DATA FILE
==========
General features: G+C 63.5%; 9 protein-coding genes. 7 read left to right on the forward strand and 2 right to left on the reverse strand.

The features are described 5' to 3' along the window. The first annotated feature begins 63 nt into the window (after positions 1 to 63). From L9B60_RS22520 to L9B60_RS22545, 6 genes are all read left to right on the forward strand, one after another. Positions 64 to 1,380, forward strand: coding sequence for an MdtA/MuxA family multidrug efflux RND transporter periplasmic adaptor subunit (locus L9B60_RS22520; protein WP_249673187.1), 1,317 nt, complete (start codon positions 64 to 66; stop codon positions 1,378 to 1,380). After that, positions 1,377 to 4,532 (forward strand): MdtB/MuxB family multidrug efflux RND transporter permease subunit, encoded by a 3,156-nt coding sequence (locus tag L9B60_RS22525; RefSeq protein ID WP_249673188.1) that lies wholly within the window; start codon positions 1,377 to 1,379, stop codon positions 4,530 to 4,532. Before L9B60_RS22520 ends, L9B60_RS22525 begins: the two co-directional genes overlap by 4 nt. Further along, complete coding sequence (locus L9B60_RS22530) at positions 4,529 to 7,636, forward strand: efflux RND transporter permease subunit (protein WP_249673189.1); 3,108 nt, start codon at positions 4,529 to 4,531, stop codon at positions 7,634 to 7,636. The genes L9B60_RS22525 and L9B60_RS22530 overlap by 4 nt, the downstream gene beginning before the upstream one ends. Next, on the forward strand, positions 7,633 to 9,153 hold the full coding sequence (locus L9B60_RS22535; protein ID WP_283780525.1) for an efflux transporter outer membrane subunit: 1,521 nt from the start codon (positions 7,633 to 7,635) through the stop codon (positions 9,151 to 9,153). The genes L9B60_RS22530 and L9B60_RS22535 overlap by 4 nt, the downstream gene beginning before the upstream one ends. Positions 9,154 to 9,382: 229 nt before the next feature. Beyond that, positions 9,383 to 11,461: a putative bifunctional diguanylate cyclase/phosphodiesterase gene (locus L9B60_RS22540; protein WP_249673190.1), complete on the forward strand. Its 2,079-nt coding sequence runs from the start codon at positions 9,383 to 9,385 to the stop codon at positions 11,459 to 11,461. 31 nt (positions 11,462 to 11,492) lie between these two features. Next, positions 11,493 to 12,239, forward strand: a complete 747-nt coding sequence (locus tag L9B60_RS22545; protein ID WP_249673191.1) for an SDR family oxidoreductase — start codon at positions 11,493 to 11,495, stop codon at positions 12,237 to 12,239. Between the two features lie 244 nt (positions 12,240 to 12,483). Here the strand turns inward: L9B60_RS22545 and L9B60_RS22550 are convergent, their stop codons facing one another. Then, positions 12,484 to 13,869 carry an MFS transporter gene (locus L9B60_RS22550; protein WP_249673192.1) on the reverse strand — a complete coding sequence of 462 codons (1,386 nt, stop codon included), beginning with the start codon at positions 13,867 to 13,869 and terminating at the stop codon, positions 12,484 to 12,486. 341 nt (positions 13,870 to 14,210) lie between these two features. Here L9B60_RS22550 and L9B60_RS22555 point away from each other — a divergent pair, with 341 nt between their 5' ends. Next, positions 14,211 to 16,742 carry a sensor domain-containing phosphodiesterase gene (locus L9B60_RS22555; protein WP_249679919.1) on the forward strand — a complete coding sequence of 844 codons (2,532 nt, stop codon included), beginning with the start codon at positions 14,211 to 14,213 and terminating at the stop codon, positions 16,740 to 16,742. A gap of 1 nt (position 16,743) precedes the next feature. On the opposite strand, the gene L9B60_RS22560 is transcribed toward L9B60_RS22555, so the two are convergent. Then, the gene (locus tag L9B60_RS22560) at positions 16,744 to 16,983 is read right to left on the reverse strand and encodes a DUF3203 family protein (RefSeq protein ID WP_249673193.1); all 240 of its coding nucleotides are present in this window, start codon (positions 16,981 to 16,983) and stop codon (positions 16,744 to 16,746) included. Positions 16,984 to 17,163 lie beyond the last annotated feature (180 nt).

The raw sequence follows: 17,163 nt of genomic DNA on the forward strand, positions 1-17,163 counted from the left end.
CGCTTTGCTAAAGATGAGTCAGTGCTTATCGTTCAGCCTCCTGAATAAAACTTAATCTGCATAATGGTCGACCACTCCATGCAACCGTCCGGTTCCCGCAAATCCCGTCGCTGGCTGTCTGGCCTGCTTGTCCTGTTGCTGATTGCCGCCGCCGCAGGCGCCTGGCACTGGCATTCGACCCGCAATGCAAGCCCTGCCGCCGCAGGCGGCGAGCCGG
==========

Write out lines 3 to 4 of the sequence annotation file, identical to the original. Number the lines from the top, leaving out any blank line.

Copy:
The raw sequence follows: 17,163 nt of genomic DNA on the forward strand, positions 1-17,163 counted from the left end.
CGCTTTGCTAAAGATGAGTCAGTGCTTATCGTTCAGCCTCCTGAATAAAACTTAATCTGCATAATGGTCGACCACTCCATGCAACCGTCCGGTTCCCGCAAATCCCGTCGCTGGCTGTCTGGCCTGCTTGTCCTGTTGCTGATTGCCGCCGCCGCAGGCGCCTGGCACTGGCATTCGACCCGCAATGCAAGCCCTGCCGCCGCAGGCGGCGAGCCGG